and no a woodpecker wiil only attack a dedetree unls they are a puting a nest in it

    and no a woodpecker wiil only attack a dedetree unls they are a puting a nest in it
     
  13. tawilson

    tawilson Addicted to ArboristSite

    Joined:
    Jan 20, 2004
    Messages:
    1,182
    Likes Received:
    257
    Location:
    Theresa, NY
    I've got a hairy woodpecker that likes to hammer on metal electrical boxes in my campground. No bugs there, must just like the sound.
     
  14. Tom Dunlap

    Tom Dunlap Addicted to ArboristSite

    Joined:
    Jun 17, 2001
    Messages:
    3,245
    Likes Received:
    35
    Location:
    Austin...but I'm 'from' Minnesota
    A friend of mine has some land in central Wisconsin with white pines scattered around. Wood peckers have made holes in several of them. One broke off right at the hole and was laying on the ground. Both of us have done tree work for years and can identify decay and insect damage. We looked very closely at both ends of the break and could not see any decay or insects. After looking at many of the trees it looks like Woody is making holes at the same height and same orientation, within a few compass points, on the trees. It looks a lot like Woody is making holes that will invite decay for future nesting sites.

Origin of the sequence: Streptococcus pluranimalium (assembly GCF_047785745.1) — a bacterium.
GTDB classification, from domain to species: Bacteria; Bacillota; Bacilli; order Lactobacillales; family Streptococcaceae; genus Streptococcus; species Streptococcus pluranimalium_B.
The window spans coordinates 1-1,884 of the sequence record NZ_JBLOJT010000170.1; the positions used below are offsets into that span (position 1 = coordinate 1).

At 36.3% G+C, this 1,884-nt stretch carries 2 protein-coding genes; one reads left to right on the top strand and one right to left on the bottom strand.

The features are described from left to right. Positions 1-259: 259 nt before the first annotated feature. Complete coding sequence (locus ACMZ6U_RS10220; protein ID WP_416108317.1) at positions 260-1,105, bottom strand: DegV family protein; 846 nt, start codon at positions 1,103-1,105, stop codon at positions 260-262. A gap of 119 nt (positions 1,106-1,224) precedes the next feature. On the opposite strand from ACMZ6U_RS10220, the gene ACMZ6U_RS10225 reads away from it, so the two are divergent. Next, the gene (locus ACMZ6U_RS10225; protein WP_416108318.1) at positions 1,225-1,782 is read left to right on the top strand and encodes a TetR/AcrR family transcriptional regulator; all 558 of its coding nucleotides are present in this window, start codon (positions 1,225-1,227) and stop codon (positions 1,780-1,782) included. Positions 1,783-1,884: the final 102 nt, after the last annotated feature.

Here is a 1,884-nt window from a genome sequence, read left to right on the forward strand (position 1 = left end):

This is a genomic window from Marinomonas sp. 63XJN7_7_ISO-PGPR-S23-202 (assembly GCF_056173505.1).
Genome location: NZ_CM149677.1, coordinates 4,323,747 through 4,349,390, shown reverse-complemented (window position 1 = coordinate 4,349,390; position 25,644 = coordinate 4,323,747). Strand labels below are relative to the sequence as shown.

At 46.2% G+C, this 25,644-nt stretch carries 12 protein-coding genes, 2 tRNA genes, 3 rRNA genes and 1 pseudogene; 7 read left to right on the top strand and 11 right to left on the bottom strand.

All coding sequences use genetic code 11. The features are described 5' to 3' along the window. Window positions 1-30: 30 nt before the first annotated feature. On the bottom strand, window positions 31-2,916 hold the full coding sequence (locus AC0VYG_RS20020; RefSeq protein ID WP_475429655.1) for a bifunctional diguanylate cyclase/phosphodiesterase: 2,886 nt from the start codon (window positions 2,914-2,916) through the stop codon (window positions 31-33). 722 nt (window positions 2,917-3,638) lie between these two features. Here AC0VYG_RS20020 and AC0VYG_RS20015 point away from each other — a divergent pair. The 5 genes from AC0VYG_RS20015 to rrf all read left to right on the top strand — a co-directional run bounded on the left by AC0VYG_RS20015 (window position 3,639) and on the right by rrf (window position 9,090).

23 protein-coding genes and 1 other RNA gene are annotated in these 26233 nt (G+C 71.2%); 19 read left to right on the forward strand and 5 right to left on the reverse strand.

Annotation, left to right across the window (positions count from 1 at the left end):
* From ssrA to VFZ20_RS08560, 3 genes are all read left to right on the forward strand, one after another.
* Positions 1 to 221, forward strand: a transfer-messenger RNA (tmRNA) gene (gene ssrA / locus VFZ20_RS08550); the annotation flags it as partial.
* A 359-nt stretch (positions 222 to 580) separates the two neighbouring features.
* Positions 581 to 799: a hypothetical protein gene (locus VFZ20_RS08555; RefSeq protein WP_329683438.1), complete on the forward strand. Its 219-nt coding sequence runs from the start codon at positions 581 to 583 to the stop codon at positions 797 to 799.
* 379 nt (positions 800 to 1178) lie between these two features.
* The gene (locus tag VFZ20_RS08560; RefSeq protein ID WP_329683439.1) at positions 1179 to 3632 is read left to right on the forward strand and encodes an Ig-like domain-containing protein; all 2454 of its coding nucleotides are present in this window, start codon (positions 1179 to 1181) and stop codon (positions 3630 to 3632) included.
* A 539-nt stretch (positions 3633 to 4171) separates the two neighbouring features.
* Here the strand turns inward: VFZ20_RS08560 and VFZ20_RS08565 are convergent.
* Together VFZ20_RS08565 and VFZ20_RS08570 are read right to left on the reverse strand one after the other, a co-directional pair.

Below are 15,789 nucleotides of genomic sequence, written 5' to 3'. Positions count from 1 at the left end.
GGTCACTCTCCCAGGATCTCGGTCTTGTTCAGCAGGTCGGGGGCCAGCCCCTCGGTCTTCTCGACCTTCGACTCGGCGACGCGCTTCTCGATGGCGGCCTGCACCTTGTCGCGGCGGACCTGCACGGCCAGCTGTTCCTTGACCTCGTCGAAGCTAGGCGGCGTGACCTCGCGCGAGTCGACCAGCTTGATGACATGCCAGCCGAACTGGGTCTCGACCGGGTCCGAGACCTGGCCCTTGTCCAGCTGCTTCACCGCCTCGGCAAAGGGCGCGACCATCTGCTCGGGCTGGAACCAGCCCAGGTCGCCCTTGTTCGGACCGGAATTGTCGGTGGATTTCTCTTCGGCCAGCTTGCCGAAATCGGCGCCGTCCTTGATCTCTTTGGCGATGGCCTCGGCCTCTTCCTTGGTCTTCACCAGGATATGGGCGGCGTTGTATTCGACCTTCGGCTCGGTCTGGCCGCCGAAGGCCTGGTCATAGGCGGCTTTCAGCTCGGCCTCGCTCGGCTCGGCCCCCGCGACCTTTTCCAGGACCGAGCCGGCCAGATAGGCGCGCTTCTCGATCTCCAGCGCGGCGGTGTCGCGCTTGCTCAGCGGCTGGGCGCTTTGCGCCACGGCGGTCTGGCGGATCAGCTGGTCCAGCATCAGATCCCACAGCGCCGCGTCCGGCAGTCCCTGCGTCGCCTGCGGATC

Until the area was selectively thinned there wasn't any Woody damage. Maybe there were other nesting sites in the trees that were thinned. Now that the woods is thinner it's more attractive to Woody. It almost seems like Woody is taking advantage of the change and has taken on the role of an invasive species.
     
  15. ontario026

    ontario026 ArboristSite Operative

    Joined:
    Jan 2, 2005
    Messages:
    198
    Likes Received:
    2
    Location:
    the back 40 near brockville on
    I dropped the Maple today, and it looks like is no good for anything other than heating my house next winter.... The area where the woodpecker was literally split itself when it hit the ground, even some of the limbs from the top broke right off upon impact... There is some decay in the base, I cut most of the top all up and split it all today, I still need to cut up the trunk, I hope I will find at least an 8 or 9 foot section to try my alaskan mill out on, but I'm not sure if there is any worth milling..... I took some pics on my camera phone, I'll have to get around to dumping the pics to the computer then I will post a few...

    Matthew
     

Share This Page